Following up on my reading of Seneca and Epictetus, the Stoic writers of the first century, I came across the school of Christian Stoicism which enjoyed a brief vogue in the late Renaissance. Its most important proponent was the Flemish Catholic humanist Justus Lipsius (1547-1606). In addition to political and literary treatises, his landmark work was the neo-Stoic volume De Constantia (“On Constancy”), published in 1584. Though largely overlooked today, Lipsius was considered the greatest Renaissance scholar of the Low Countries after Erasmus. The French cleric, Guillaume du Vair (1556-1621) introduced Lipsius’ neo-Stoicism to French readers.
So much for the trivia. But why would Stoicism enjoy an important, if fleeting, rebirth in Western thought? The Aristotelian humanists were often obsessed with theory that was devoid of any practical outlook. Similarly, the neo-Platonists could be esoteric and noncommittal. Such pendantry was hardly satisfying to men caught amid the religious and political strife of the 16th century who wanted a philosophical creed with meat. Stoicism, with its noble sense of resignation and self-control, seemed a likely answer. Thus du Vair argues, against the skeptics, ethical conduct must be practicable as well as desirable: “if this were not so, it would be impossible to achieve the end, and rather than being man’s good, virtue would turn out to be his torment.”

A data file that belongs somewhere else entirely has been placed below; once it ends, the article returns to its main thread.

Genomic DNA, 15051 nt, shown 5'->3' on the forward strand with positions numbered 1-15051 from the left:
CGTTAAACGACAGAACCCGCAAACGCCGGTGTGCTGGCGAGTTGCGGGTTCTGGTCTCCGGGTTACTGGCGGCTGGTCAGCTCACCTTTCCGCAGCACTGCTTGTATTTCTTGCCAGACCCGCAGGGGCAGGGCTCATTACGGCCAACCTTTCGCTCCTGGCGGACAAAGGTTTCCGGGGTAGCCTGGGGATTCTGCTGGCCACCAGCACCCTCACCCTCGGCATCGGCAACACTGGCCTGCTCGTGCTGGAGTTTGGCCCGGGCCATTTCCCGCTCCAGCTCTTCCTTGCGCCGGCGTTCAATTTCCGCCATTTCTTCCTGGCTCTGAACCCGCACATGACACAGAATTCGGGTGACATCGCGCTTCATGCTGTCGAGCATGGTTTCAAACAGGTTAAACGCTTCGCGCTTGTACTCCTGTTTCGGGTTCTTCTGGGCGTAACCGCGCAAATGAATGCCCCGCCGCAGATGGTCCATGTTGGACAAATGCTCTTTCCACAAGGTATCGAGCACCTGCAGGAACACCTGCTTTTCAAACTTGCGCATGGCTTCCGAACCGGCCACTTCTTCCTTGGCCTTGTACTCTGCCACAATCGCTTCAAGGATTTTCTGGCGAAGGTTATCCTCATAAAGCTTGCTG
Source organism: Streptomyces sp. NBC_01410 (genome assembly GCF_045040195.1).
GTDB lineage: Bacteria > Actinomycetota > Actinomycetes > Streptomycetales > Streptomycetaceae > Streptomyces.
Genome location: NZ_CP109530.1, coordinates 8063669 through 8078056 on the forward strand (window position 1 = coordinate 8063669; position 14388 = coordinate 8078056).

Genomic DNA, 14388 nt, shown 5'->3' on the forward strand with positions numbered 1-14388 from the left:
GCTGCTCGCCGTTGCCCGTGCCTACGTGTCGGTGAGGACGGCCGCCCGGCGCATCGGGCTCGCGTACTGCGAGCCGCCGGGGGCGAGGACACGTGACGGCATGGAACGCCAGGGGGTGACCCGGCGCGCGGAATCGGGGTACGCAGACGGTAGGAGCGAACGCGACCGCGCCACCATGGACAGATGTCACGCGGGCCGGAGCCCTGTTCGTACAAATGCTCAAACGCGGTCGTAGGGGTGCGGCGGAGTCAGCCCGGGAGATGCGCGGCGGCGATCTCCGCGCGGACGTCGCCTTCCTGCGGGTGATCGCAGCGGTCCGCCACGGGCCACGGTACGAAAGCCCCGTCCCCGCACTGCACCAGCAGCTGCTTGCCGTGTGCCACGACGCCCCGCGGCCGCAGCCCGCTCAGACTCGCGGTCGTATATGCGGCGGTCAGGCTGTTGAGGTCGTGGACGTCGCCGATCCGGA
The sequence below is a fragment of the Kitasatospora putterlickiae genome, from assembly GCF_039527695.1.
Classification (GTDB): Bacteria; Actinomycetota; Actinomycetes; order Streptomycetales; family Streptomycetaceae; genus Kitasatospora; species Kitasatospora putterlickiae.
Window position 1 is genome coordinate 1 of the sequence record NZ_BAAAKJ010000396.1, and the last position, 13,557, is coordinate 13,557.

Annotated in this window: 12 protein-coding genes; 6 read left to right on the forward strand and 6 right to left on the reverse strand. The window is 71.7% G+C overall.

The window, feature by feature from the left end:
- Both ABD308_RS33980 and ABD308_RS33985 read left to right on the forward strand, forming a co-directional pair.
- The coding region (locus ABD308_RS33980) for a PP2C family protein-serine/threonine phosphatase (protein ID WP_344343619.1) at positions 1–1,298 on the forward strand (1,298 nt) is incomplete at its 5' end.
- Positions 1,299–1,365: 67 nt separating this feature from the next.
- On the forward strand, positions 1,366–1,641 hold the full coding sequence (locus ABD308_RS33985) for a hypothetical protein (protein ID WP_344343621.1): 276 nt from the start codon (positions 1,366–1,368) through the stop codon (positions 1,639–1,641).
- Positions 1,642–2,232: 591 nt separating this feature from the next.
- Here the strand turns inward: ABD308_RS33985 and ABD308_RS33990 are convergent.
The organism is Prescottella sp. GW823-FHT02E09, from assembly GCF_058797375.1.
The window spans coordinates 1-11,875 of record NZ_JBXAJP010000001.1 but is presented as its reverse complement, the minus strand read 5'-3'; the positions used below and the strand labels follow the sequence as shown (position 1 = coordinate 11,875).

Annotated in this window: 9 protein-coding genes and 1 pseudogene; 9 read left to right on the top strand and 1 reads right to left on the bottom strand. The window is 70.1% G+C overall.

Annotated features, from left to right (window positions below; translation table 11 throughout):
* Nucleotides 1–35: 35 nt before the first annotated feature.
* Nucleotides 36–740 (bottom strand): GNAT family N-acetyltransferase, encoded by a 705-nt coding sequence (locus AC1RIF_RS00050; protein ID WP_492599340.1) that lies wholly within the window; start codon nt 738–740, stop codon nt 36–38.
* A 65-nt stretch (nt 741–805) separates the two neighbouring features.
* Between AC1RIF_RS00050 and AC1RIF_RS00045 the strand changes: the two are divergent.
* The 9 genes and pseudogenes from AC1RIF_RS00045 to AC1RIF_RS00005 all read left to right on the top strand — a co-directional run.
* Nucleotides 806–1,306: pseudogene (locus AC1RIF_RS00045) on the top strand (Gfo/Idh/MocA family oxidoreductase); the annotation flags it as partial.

Stoicism was in many ways complimentary to Christianity. According to Lipsius, “no sect of [pre-Christian] philosophers avowed more the majesty and providence of God, nor drew men nearer to heavenly and eternal things.” At the same time, many humanists felt obliged to correct Stoicism’s fatalism, insisting on the role of divine providence, and adapted the views of the ancient writers to Christian sensibilities.
In the long run Stoicism failed to re-emerge as a major philosophy because it lacked a strong metaphysical foundation. Yet, as a practical guide to everyday virtue, it remains highly effective. In his treatise The Moral Philosopy of the Stoics, du Vair provides useful admonishments. If we are injured by others we should turn such experiences to our own advantage rather than let our passions get the better of us. Such experiences “show us our weaknesses and infirmities.” So if “a man speaks ill of you, you may counsel thus with yourself: doubtless this is an evil man” but then “examine whether that which he says is true, either in whole or part, and correct that fault in yourself, lest by chance you give some other man occasion to say as much, or more, about you. For, I ask you, what better revenge can a man take on his enemies than to profit from their evil doing?”
Du Vair also tell us that
Truly there is no greater nor more profitable wisdom in this world than patience in enduring the folly of other men. This is so because, as so often happens, when we are unable to endure their foolishness, we make it ours and receive great harm thereby.